Sell em' what they want, give 'em what they need

I'm running a series of one-day "Time Management for Professionals" workshops for a very cool IT company this week. Brisbane Monday, Sydney yesterday, Melbourne today and tomorrow, day off on Friday to talk at Melbourne TEDx and then Adelaide next Monday and Tuesday.

I was recommended for the gig by a good friend of mine who they had originally asked, but he's now in America, so he suggested me. But here's the thing, I'm in to implementation, and projects that matter, not traditional time management. But they were in the market to buy a time management workshop. So that's what I sold.

But the first thing I say in the workshop is that you can't manage time. The game is to be more productive, successful and fulfilled, and we do that by managing activity, energy and relationships, and then we have a much broader conversation about how to do that. It includes implementing projects that matter, thought leadership, difficult conversation, motivation and a whole lot of things I'm interested in (and I throw in a little bit of regular time management in too).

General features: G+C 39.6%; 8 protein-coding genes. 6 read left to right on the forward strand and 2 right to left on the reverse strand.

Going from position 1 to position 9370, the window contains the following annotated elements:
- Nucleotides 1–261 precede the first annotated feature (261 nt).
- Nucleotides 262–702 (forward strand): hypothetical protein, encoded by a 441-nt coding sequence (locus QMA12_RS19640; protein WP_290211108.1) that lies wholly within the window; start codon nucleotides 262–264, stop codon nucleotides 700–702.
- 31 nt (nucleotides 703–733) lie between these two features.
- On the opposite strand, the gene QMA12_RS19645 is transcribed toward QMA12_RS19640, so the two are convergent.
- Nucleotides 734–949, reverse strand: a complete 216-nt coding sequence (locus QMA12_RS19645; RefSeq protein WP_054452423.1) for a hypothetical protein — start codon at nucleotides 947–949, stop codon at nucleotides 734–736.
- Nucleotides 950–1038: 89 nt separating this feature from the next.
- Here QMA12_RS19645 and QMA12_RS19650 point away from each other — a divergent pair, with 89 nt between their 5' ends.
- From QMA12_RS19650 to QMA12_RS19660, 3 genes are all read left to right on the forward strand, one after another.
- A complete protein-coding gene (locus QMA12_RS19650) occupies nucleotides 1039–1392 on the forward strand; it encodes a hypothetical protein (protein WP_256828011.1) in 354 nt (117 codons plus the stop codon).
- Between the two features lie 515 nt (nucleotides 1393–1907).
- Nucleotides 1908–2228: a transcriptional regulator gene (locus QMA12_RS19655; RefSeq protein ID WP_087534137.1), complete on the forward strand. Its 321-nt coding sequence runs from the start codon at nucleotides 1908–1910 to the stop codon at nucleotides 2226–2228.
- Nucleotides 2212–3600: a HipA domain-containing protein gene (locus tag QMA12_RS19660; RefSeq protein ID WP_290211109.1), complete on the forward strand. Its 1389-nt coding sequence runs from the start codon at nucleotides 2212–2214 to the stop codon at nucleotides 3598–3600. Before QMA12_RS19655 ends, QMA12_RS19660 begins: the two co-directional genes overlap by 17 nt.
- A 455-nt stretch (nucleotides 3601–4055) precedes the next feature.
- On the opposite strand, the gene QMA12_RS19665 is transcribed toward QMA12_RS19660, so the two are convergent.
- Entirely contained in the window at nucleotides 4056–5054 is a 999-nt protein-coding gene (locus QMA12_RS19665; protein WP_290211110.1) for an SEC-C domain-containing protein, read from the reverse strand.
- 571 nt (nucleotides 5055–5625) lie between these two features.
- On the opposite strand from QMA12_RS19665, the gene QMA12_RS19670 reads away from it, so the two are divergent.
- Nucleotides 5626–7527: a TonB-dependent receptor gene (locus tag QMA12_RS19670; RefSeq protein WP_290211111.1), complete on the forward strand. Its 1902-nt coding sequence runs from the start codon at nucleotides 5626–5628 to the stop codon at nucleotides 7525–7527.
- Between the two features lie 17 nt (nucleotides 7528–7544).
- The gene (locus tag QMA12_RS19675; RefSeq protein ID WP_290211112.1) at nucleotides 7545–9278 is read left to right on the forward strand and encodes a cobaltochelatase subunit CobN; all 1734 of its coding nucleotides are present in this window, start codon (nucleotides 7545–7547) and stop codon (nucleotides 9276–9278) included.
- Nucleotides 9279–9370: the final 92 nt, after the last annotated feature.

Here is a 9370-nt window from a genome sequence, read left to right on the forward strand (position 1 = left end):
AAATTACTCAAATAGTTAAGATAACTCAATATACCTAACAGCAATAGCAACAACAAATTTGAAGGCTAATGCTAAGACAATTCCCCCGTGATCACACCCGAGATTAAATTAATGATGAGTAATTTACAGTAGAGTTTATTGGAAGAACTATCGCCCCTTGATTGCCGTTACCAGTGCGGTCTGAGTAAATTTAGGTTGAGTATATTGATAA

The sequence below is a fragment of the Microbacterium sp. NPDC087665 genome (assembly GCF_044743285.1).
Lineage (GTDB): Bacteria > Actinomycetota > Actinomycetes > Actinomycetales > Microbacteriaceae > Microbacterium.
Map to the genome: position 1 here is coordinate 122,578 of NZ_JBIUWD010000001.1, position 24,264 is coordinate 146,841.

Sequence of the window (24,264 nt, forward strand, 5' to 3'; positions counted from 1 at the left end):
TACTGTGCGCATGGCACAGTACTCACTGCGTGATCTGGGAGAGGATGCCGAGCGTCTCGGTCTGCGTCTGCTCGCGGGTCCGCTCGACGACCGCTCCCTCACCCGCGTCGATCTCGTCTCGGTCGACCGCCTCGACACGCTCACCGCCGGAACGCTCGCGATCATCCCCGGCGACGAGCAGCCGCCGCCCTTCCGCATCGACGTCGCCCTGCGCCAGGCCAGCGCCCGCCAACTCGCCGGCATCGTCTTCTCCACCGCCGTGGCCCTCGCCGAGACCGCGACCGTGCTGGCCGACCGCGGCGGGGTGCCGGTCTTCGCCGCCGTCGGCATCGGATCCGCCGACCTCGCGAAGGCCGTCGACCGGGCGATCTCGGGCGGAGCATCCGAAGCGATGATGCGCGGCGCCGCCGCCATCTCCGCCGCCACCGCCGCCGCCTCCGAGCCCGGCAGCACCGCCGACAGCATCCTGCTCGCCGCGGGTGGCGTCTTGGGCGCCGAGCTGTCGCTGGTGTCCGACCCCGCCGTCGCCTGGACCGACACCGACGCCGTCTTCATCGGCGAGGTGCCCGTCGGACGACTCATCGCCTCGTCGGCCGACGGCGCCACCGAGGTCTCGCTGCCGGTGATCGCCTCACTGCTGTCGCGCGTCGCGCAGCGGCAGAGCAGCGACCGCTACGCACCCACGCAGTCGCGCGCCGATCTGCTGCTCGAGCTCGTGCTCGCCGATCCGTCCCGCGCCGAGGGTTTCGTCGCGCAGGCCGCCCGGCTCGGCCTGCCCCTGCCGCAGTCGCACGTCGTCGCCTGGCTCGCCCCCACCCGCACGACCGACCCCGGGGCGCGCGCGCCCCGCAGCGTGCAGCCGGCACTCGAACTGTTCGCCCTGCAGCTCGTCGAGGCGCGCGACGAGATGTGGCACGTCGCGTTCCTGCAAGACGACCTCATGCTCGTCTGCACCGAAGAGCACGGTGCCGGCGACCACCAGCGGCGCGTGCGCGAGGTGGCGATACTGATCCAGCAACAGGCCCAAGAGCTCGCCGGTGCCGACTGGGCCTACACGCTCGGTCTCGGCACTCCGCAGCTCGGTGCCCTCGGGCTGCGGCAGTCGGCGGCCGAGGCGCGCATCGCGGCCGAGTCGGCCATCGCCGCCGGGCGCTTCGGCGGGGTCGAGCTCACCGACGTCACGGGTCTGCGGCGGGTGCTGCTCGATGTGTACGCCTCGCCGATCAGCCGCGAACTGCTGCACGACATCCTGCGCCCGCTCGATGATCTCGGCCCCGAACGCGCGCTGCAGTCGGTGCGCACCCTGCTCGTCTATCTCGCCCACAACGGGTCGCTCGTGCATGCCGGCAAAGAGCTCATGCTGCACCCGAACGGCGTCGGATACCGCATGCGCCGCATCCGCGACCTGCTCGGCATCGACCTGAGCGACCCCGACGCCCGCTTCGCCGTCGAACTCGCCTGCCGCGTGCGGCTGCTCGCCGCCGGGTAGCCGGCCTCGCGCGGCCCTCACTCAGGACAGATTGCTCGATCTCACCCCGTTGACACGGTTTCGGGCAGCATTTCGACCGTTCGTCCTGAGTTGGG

Unfortunately no-one is buying implementation workshops, they are buying time management. So that's what I sell. The way I do it is clean - in the initial meeting I say that I do time management a bit differently and explain what I do. Ultimately my approach gives them what they need to get the result they want.

My good friends at One Thousand and One, Gabrielle and Yamini, had a similar experience. They run world-class story telling programs, and for years they have resisted running presentation workshops. Clients have asked for them, but they have been saying no, it's not what we do. Recently they said yes, but explained that how they teach presentation skills is based around story telling. And bingo, they are selling a lot more story telling workshops.

Love to hear your thoughts and experiences - where are you trying to sell something different than the market is buying? You can leave your comments below.